Is Donald Trump bent on world conquest?

Love him or loathe him, people can’t stop talking about Donald J. Trump, almost always in hyperbolic terms.

As I write this, Mitt Romney has just uttered his very unlike-Mitt Romney cri de coeur about the intolerable impending fate the Republican Party is about to meet if Mr. Trump becomes its presidential candidate. Now that the unlikely may become the inevitable, Republican leaders are in full-throated cry that the end of the Republican Party as we know it is upon us.

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This does not seem the worst thing in the world, given how much the Republican Party has become the Party of No. And the Republican angst on display does have its diverting side. Mr. Trump’s deviation from party orthodoxy—on trade, taxes, entitlements and other issues—has party leaders between a rock and a hard place. Do they embrace the outsider who has wriggled into the fold, bringing new voters with him, or turn to the much-disliked but more ideologically reliable Ted Cruz?

Mr. Trump has scrambled the Republican Party into a frenzy. Listening to his rivals on the debate stage assail him as a liar, a fraud, a phony and con man, you might think that if he wins the nomination Republicans will have to forgo partisanship this fall and vote Democratic. But no. Apparently the good of the country extends only so far.

The Democrats are hardly to be outdone in their loud repudiations of Mr. Trump. Last weekend I went to a party where my hostess compared him to Hitler and the U.S. economy to that of post-World War I Germany. These are big statements, almost Trumplike in their overreach. Certainly, we have problems in this country, and both Bernie Sanders and Donald Trump are tapping into Americans’ anxieties: about their own economic prospects, about the growing divide between rich and poor, about the capture of our democracy by special interest groups and oligarchs.

Still, to compare the economy of the United States, which is actually doing pretty well, with that of post-World War I Germany is a considerable stretch. So is the comparison of Trump with Hitler. The man is a populist egomaniac playing to people’s xenophobia, but is he bent on world conquest? I don’t think so. He wants to wall off the United States from the rest of the world, not plant the flag in non-American soil.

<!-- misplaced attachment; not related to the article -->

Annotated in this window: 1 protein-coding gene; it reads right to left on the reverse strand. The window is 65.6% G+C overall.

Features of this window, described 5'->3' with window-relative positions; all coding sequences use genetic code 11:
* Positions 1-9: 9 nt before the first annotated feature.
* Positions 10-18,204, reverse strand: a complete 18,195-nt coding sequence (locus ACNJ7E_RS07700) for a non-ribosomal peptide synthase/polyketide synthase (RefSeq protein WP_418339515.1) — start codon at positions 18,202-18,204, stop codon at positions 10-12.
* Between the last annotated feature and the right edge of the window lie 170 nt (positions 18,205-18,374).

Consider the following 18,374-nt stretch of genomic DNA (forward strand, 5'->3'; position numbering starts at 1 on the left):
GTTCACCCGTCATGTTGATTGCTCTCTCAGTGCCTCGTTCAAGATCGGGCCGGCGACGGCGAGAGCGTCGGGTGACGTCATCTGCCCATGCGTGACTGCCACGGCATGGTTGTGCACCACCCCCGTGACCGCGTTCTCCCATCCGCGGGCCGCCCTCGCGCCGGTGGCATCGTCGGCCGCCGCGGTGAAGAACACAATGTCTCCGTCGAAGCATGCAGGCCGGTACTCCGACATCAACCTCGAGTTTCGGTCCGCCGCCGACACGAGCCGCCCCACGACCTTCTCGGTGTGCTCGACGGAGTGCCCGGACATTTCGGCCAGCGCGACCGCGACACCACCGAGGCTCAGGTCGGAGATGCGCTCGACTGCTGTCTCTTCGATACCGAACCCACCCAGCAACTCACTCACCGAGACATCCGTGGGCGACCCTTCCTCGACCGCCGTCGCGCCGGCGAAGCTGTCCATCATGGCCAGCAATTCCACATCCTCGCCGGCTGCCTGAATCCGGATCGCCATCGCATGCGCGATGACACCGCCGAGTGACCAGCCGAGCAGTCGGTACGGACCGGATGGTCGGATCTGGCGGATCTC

The pendulum always swings. Whatever criticisms you have of Barack Obama, he is a sophisticated man possessed of elegance and grace. Perhaps it’s surprising, then, that the Republican front-runner to succeed him is a loud-mouthed vulgarian. If by chance Mr. Trump becomes president, the American public will soon be remembering fondly Obama’s fine qualities: his intelligence, his discretion, his scandal-free administration. He has not always provided answers, but few people suggest that he does not have a good grasp of the problems.

Enter Donald Trump, the blow-hard and braggart, the thrice-married man with several bankruptcies in his past and a string of lawsuits in his present, the man for whom everything is very simple. ISIS? Syria? Not to worry. He is very, very smart and will quickly sort out those pesky problems in the Middle East.

Mr. Trump is not Hitler so much as our own Silvio Berlusconi, the billionaire businessman and former prime minister of Italy whose time in office was marked by corruption charges, sex scandals and verbal gaffes. Like Berlusconi, Trump is a rich man with the common touch. Authenticity is what he has going for him. His candor, even more than his nationalism, is what supporters like. What detractors see as abusiveness his admirers see as courage and evidence of integrity.